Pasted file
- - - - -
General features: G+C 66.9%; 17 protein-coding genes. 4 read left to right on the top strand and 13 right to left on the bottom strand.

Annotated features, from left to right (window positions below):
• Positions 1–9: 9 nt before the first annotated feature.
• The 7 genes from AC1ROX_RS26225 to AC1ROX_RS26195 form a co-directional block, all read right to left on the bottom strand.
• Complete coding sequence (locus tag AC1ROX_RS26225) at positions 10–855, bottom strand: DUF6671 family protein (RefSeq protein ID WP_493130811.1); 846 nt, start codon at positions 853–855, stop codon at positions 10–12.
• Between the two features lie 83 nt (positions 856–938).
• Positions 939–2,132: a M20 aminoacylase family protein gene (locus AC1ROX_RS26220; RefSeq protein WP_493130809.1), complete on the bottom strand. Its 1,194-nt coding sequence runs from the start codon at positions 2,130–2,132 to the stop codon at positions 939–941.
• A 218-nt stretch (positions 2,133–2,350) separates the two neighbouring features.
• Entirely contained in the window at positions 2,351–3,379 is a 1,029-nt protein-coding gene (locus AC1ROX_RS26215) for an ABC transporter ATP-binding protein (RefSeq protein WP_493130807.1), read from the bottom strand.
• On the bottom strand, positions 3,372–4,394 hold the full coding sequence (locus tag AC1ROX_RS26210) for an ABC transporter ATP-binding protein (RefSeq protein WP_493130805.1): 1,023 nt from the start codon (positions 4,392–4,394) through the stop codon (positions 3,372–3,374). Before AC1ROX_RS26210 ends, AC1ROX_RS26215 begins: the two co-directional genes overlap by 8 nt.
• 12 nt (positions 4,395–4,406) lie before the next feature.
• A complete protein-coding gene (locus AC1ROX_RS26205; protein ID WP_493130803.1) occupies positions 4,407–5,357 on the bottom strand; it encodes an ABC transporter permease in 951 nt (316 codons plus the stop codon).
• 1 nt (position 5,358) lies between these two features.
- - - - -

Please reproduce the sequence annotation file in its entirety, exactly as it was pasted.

General features: G+C 66.9%; 17 protein-coding genes. 4 read left to right on the top strand and 13 right to left on the bottom strand.

Annotated features, from left to right (window positions below):
• Positions 1–9: 9 nt before the first annotated feature.
• The 7 genes from AC1ROX_RS26225 to AC1ROX_RS26195 form a co-directional block, all read right to left on the bottom strand.
• Complete coding sequence (locus tag AC1ROX_RS26225) at positions 10–855, bottom strand: DUF6671 family protein (RefSeq protein ID WP_493130811.1); 846 nt, start codon at positions 853–855, stop codon at positions 10–12.
• Between the two features lie 83 nt (positions 856–938).
• Positions 939–2,132: a M20 aminoacylase family protein gene (locus AC1ROX_RS26220; RefSeq protein WP_493130809.1), complete on the bottom strand. Its 1,194-nt coding sequence runs from the start codon at positions 2,130–2,132 to the stop codon at positions 939–941.
• A 218-nt stretch (positions 2,133–2,350) separates the two neighbouring features.
• Entirely contained in the window at positions 2,351–3,379 is a 1,029-nt protein-coding gene (locus AC1ROX_RS26215) for an ABC transporter ATP-binding protein (RefSeq protein WP_493130807.1), read from the bottom strand.
• On the bottom strand, positions 3,372–4,394 hold the full coding sequence (locus tag AC1ROX_RS26210) for an ABC transporter ATP-binding protein (RefSeq protein WP_493130805.1): 1,023 nt from the start codon (positions 4,392–4,394) through the stop codon (positions 3,372–3,374). Before AC1ROX_RS26210 ends, AC1ROX_RS26215 begins: the two co-directional genes overlap by 8 nt.
• 12 nt (positions 4,395–4,406) lie before the next feature.
• A complete protein-coding gene (locus AC1ROX_RS26205; protein ID WP_493130803.1) occupies positions 4,407–5,357 on the bottom strand; it encodes an ABC transporter permease in 951 nt (316 codons plus the stop codon).
• 1 nt (position 5,358) lies between these two features.